Climate change is one of the greatest challenges we face. The threat of global warming has never been more apparent, as highlighted by the sobering conclusions of the Intergovernmental Panel on Climate Change’s special report on global warming.
The UK has a world-leading role in tackling climate change and the transition to Clean Growth, with the UK being the first country to legislate to eliminate our contribution to climate change by 2050, and the fastest in the G20 to cut emissions.
To continue this momentum, the Government has announced around £2 billion for new policies since setting the Net Zero targets and a new Prime Minister-chaired Cabinet Committee on Climate Change has been set up to ensure all arms of Government are focussed on tackling this challenge. The UK will also continue to use its position as a global leader by hosting the UN Climate Change Summit in Glasgow in 2020 and will ask international partners to match the UK’s ambition.
The UK passed the world’s first Climate Change Act over a decade ago with cross-party support. This gave us both a framework to set statutory carbon budgets and set up the independent Committee on Climate Change. Over recent years, the following steps have been taken:
- Since 2000, independent analysis shows that no other major industrialised country has done more than the UK to cut CO2 intensity (the measure of carbon for each pound of GDP). We have seen reductions of an average of 3.7 percent a year, compared to the EU average of 2.3 per cent and a G7 average of 2.2 per cent. Between 2010 and 2018, the Government reduced UK greenhouse gas emissions by approximately a quarter overall.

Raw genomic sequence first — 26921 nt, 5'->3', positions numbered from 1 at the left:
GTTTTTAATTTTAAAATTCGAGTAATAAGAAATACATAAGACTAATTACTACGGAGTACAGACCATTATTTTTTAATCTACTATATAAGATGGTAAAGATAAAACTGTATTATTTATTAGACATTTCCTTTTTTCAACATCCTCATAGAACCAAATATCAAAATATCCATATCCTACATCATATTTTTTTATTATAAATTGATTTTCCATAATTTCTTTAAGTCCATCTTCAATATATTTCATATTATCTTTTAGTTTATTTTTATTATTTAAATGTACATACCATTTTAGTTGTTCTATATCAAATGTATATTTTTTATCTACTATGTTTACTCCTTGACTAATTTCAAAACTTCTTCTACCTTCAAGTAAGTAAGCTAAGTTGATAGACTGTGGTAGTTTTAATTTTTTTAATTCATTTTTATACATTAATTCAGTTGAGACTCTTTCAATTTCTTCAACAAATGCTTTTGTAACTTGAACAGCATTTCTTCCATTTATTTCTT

- Ending coal use in our electricity generation through a huge shift to renewables and gas driven by decisive policy action: a UK carbon floor price (in addition to the European ETS). The UK has seen coal use on the grid tumble from almost 40 per cent in 2012 to our longest ever ‘coal free’ period recently when sources of renewable energy provided more electricity to our homes and businesses than fossil fuels for the first time over the last quarter. By 2025 the UK will have no coal powered electricity generation.
- The Government has used this achievement to establish the global Powering Past Coal Alliance with Canada – a coalition of 80 national and sub-national governments, businesses and organisations committed to phasing out unabated coal generation by no later than 2030.
- Renewable electricity generation has quadrupled since 2010.
- Our renewable energy mix is diverse but the UK is rapidly developing the incredible potential for offshore wind around our coastlines, with the world’s largest offshore wind capacity (8GW) and of a new £250 million sector deal to provide at least 30 percent of our electricity from offshore wind by 2030 (and a requirement that at least 60 per cent of the supply chain is UK sourced by 2030).
- The low carbon sector and its supply chain is now providing almost 400,000 green collar jobs in the UK (more than aerospace) and is growing much faster than the main economy – with estimated potential exports of more than £60 billion by 2030.
- The Government is investing more than £2.5 billion in low carbon technology over this parliament – the largest ever public R&D investment in clean growth.
More action is required and over recent months, there have been a number of significant new announcements, including the confirmation that we will bring forward to 2035 the date at which sales of new petrol, diesel and hybrid vehicles end. Internationally, the UK will double its investment to help developing countries turn the tide against climate change and species loss – this will increase its International Climate Finance support to at least £11.6 billion over the next five years. This represents a doubling of the UK’s commitment to spend at least £5.8 billion on tackling climate change through support to developing countries to 2021.
I continue to be encouraged by the sustained progress we are seeing. There remains more to be done to ensure that we play the fullest possible role in reducing emissions but I firmly believe that the above measures are making a difference to the issues that we face and that will be able to make the difference that is needed.